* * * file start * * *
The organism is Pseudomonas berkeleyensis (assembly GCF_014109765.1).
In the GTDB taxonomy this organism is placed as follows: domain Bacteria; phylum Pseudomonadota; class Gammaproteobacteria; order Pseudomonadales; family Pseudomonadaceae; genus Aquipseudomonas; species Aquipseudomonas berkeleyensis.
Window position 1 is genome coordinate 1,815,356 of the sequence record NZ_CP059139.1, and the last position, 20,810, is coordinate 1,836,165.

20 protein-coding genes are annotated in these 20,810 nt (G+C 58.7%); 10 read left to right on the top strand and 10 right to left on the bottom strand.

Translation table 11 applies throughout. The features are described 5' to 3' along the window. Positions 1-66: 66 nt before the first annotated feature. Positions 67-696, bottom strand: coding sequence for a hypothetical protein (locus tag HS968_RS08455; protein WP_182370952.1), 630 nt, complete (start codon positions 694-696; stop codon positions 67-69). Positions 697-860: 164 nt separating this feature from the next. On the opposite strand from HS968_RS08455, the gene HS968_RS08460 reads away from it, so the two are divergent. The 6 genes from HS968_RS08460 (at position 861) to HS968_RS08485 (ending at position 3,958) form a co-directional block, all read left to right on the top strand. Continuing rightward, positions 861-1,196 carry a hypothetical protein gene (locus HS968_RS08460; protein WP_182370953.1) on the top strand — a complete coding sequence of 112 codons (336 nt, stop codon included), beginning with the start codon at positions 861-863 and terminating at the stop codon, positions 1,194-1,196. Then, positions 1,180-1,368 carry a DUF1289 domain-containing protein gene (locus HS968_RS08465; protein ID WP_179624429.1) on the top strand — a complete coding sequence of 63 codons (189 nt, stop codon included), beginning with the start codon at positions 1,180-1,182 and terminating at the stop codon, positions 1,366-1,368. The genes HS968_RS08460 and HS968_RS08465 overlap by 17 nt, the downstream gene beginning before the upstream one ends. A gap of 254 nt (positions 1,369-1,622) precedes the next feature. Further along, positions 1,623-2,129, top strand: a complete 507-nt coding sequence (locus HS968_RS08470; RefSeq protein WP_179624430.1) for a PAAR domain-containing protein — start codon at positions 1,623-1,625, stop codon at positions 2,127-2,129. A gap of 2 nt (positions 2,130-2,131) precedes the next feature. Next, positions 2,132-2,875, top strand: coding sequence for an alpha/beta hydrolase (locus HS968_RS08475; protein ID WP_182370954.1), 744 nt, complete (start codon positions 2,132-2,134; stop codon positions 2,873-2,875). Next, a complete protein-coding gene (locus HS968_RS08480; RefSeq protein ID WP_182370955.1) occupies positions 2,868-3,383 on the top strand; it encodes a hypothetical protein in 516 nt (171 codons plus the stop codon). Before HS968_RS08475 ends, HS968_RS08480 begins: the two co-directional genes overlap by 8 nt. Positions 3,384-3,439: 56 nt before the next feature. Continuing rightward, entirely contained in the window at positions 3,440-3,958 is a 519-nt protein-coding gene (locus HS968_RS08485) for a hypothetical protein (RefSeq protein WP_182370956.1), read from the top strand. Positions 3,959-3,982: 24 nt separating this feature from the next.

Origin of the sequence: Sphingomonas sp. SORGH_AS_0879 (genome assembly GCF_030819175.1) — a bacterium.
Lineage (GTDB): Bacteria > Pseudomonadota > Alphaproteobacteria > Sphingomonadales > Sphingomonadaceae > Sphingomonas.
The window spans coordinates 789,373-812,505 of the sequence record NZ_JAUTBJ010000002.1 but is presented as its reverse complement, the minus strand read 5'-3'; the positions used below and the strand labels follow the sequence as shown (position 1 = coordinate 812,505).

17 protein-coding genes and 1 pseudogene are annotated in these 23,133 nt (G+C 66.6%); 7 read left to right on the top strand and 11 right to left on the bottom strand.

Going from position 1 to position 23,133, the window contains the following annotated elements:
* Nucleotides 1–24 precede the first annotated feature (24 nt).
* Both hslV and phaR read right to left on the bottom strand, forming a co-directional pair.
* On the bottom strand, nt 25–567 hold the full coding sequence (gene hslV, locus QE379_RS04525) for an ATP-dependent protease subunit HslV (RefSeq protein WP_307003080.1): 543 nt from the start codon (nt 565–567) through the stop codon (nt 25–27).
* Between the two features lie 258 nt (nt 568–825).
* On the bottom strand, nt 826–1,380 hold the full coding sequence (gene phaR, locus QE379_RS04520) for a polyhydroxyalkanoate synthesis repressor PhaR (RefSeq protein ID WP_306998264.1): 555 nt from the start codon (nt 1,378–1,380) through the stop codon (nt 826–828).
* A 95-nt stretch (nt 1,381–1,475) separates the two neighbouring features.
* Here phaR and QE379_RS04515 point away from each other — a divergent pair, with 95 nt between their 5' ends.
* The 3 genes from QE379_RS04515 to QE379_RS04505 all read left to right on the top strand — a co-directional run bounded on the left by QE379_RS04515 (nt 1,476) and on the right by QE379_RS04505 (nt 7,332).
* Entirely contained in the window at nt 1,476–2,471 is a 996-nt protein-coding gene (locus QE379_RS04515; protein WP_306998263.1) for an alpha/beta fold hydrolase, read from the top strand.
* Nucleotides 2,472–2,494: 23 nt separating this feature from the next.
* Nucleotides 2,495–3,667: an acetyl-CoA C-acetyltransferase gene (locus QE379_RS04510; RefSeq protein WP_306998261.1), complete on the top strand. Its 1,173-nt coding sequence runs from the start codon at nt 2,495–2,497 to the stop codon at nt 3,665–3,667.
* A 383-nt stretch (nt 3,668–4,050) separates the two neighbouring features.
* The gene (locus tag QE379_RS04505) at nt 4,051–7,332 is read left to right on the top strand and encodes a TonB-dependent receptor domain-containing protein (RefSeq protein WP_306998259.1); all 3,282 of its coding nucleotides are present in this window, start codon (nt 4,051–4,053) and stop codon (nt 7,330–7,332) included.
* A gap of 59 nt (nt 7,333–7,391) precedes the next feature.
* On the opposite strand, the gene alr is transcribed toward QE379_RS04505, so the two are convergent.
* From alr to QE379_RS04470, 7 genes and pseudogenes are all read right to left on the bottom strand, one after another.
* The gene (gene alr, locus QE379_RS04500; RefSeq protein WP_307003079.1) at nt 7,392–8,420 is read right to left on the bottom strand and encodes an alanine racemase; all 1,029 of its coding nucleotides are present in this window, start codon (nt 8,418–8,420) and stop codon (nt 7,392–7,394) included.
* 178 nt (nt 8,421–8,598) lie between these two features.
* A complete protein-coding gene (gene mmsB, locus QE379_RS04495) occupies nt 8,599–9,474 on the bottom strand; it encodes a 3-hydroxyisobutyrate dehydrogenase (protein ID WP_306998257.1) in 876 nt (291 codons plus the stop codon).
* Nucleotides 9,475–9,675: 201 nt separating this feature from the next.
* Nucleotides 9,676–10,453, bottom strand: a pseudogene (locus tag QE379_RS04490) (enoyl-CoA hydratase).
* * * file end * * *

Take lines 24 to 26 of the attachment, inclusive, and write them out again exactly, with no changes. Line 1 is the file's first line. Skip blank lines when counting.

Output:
* A gap of 59 nt (nt 7,333–7,391) precedes the next feature.
* On the opposite strand, the gene alr is transcribed toward QE379_RS04505, so the two are convergent.
* From alr to QE379_RS04470, 7 genes and pseudogenes are all read right to left on the bottom strand, one after another.